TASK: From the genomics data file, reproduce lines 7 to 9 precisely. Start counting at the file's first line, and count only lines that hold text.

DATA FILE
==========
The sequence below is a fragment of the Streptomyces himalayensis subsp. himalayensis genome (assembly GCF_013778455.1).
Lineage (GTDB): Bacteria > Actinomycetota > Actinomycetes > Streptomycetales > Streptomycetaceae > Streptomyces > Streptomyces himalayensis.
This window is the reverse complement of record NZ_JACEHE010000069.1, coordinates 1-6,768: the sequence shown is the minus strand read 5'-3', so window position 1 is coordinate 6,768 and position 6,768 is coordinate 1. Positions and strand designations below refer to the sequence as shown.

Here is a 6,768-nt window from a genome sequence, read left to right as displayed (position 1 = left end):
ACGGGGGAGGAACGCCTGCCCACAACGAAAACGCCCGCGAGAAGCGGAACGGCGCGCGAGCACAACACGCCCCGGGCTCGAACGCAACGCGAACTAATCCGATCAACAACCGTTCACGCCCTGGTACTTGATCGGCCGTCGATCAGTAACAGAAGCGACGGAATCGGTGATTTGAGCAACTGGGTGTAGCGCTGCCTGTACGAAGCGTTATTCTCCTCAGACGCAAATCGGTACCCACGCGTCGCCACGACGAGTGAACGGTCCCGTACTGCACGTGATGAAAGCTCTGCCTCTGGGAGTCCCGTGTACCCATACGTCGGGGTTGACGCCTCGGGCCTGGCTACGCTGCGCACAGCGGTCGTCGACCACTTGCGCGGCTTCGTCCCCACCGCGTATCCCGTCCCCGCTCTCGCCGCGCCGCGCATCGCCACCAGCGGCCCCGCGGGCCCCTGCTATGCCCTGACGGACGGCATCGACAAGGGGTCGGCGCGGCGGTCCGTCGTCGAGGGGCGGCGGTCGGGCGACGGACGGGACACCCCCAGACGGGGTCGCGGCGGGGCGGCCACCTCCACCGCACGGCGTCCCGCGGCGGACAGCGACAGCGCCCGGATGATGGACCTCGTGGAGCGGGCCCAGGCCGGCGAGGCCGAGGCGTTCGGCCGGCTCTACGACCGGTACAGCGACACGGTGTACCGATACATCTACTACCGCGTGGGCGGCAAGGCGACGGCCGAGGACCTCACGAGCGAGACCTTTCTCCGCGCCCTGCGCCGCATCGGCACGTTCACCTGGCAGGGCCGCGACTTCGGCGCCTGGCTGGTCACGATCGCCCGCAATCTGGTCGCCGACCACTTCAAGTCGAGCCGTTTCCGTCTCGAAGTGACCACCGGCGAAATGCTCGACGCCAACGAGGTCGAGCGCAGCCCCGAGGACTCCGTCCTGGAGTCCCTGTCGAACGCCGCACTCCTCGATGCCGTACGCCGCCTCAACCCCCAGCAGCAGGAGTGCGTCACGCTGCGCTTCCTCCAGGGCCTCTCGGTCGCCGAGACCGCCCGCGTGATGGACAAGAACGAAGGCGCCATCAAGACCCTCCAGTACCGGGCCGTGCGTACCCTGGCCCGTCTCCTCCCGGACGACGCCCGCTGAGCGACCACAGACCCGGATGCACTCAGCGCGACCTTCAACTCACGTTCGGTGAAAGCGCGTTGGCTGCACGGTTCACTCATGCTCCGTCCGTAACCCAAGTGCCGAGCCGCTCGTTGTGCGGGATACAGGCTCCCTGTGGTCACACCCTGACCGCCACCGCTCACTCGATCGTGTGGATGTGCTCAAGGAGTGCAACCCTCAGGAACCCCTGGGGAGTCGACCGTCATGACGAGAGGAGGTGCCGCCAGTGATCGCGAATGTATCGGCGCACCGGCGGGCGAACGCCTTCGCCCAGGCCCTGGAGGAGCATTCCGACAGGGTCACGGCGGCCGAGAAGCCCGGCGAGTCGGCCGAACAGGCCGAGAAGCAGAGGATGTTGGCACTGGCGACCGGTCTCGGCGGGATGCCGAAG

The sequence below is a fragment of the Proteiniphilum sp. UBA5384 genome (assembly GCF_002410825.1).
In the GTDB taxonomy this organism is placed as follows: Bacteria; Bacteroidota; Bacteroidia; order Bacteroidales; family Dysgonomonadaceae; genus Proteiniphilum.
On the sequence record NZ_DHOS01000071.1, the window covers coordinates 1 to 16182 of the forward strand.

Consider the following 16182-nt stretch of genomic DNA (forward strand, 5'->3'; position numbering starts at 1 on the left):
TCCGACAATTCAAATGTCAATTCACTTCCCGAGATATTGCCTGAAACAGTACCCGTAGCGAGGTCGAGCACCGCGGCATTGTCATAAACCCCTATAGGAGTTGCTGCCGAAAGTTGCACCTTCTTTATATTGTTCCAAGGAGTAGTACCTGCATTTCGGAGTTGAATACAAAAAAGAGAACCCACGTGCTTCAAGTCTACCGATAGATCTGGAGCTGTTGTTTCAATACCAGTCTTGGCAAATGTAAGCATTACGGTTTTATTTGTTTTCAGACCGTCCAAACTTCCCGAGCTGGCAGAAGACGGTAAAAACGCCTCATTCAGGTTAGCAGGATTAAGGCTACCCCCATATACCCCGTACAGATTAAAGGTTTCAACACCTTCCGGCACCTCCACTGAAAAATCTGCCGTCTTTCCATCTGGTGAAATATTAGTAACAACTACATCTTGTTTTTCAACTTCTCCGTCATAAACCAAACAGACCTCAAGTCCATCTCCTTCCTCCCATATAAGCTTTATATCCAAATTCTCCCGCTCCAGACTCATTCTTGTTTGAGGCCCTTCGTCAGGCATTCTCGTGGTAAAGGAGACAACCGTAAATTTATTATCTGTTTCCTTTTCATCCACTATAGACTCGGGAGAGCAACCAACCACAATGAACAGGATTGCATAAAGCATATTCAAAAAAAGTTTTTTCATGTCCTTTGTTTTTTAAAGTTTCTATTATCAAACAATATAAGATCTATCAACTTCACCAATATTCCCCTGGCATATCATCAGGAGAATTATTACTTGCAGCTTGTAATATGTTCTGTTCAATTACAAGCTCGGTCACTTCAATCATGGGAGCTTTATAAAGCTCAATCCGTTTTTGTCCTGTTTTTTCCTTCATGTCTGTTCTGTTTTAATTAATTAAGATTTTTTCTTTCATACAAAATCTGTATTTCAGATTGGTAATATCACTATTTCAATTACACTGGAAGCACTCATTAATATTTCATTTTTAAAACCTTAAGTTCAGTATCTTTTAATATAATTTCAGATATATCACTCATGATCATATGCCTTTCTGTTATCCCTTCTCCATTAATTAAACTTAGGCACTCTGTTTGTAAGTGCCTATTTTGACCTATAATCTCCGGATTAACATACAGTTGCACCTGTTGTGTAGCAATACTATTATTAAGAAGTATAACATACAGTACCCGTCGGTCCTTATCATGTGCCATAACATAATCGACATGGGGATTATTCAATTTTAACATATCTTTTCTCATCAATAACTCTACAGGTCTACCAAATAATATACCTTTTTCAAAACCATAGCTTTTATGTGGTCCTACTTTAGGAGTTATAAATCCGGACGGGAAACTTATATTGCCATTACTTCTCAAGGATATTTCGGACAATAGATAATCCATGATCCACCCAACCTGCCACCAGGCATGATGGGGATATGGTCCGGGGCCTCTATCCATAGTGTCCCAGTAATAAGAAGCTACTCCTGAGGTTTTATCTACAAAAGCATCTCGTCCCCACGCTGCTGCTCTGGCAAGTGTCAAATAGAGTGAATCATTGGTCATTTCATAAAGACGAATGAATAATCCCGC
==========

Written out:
In the GTDB taxonomy this organism is placed as follows: Bacteria; Bacteroidota; Bacteroidia; order Bacteroidales; family Dysgonomonadaceae; genus Proteiniphilum.
On the sequence record NZ_DHOS01000071.1, the window covers coordinates 1 to 16182 of the forward strand.

Consider the following 16182-nt stretch of genomic DNA (forward strand, 5'->3'; position numbering starts at 1 on the left):